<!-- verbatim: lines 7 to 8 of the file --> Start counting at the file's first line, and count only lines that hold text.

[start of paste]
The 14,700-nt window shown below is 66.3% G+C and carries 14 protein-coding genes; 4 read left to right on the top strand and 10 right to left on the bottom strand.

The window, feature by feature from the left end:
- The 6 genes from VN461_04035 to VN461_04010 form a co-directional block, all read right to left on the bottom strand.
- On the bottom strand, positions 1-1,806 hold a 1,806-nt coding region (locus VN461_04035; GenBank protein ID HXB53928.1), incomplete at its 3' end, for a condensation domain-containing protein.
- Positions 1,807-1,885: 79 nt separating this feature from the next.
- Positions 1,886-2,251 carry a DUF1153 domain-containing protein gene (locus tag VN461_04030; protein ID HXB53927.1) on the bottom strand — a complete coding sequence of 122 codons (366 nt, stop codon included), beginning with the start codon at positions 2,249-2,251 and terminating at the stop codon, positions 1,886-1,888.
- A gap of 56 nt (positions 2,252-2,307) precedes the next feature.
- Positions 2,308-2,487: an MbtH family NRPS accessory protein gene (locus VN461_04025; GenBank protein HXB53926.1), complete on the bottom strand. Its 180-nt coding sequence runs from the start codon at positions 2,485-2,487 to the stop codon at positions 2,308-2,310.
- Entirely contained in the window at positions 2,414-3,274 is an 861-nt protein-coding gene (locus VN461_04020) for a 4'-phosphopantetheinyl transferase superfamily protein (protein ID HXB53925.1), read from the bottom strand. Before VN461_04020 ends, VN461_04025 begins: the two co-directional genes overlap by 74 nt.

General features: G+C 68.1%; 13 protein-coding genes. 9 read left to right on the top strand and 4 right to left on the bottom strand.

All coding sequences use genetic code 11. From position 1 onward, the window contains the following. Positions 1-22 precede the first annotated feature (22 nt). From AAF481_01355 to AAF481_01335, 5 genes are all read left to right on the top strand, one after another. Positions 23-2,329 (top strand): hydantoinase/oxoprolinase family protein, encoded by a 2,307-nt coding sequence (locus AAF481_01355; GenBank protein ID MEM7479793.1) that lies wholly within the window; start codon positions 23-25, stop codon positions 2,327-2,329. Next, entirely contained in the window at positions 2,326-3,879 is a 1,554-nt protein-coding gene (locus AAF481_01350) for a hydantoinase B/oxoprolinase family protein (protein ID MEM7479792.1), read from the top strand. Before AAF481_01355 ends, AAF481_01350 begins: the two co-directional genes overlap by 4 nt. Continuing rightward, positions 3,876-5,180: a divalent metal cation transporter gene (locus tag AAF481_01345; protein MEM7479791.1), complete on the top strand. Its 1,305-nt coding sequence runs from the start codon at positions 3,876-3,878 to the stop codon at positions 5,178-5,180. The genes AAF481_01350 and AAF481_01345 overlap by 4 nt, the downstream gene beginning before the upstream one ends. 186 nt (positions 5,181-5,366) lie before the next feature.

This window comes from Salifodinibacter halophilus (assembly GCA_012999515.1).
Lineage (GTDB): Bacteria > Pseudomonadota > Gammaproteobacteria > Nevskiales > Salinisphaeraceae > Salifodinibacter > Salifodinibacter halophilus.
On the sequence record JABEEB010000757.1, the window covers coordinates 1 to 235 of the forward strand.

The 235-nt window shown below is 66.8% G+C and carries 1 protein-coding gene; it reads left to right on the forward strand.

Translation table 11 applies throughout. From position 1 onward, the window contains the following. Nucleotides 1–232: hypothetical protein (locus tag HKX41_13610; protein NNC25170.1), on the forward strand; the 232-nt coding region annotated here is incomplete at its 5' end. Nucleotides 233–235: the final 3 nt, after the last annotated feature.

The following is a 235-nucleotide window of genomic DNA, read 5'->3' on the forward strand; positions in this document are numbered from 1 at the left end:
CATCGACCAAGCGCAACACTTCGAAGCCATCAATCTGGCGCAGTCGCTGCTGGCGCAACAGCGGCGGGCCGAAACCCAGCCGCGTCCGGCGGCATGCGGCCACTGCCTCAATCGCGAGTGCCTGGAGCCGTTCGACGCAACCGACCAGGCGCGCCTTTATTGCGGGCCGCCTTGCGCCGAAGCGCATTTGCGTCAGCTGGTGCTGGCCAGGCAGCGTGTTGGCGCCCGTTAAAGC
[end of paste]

- A gap of 56 nt (positions 2,252-2,307) precedes the next feature.
- Positions 2,308-2,487: an MbtH family NRPS accessory protein gene (locus VN461_04025; GenBank protein HXB53926.1), complete on the bottom strand. Its 180-nt coding sequence runs from the start codon at positions 2,485-2,487 to the stop codon at positions 2,308-2,310.